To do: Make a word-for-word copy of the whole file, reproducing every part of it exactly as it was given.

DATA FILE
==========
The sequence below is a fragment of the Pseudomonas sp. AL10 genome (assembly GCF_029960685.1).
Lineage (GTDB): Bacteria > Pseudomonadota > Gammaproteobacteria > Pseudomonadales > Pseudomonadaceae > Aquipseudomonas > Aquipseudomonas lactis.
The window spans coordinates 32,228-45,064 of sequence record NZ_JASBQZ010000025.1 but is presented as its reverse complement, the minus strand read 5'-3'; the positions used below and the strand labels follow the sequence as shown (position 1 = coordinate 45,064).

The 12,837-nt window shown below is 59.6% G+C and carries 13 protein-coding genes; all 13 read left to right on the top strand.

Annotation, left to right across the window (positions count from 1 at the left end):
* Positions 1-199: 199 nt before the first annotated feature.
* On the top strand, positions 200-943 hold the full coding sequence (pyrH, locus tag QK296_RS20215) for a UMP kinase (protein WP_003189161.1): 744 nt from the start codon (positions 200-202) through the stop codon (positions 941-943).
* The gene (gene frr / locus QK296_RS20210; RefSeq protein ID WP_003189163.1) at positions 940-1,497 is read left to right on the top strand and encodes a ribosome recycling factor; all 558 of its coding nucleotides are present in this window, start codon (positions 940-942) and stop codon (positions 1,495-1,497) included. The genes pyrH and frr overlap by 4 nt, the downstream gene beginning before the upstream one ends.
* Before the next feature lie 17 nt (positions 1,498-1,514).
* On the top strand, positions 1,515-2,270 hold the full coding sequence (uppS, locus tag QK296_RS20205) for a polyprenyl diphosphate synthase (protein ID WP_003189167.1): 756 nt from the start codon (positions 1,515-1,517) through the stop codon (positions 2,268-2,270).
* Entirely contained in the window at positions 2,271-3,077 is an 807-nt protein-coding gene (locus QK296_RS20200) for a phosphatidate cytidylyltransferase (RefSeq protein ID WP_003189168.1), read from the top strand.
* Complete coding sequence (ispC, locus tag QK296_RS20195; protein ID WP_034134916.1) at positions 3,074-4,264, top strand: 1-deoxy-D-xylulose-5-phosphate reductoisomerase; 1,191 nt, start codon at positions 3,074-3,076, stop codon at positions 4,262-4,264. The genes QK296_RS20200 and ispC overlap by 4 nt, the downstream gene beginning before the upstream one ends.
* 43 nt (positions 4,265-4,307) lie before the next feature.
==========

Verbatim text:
The sequence below is a fragment of the Pseudomonas sp. AL10 genome (assembly GCF_029960685.1).
Lineage (GTDB): Bacteria > Pseudomonadota > Gammaproteobacteria > Pseudomonadales > Pseudomonadaceae > Aquipseudomonas > Aquipseudomonas lactis.
The window spans coordinates 32,228-45,064 of sequence record NZ_JASBQZ010000025.1 but is presented as its reverse complement, the minus strand read 5'-3'; the positions used below and the strand labels follow the sequence as shown (position 1 = coordinate 45,064).

The 12,837-nt window shown below is 59.6% G+C and carries 13 protein-coding genes; all 13 read left to right on the top strand.

Annotation, left to right across the window (positions count from 1 at the left end):
* Positions 1-199: 199 nt before the first annotated feature.
* On the top strand, positions 200-943 hold the full coding sequence (pyrH, locus tag QK296_RS20215) for a UMP kinase (protein WP_003189161.1): 744 nt from the start codon (positions 200-202) through the stop codon (positions 941-943).
* The gene (gene frr / locus QK296_RS20210; RefSeq protein ID WP_003189163.1) at positions 940-1,497 is read left to right on the top strand and encodes a ribosome recycling factor; all 558 of its coding nucleotides are present in this window, start codon (positions 940-942) and stop codon (positions 1,495-1,497) included. The genes pyrH and frr overlap by 4 nt, the downstream gene beginning before the upstream one ends.
* Before the next feature lie 17 nt (positions 1,498-1,514).
* On the top strand, positions 1,515-2,270 hold the full coding sequence (uppS, locus tag QK296_RS20205) for a polyprenyl diphosphate synthase (protein ID WP_003189167.1): 756 nt from the start codon (positions 1,515-1,517) through the stop codon (positions 2,268-2,270).
* Entirely contained in the window at positions 2,271-3,077 is an 807-nt protein-coding gene (locus QK296_RS20200) for a phosphatidate cytidylyltransferase (RefSeq protein ID WP_003189168.1), read from the top strand.
* Complete coding sequence (ispC, locus tag QK296_RS20195; protein ID WP_034134916.1) at positions 3,074-4,264, top strand: 1-deoxy-D-xylulose-5-phosphate reductoisomerase; 1,191 nt, start codon at positions 3,074-3,076, stop codon at positions 4,262-4,264. The genes QK296_RS20200 and ispC overlap by 4 nt, the downstream gene beginning before the upstream one ends.
* 43 nt (positions 4,265-4,307) lie before the next feature.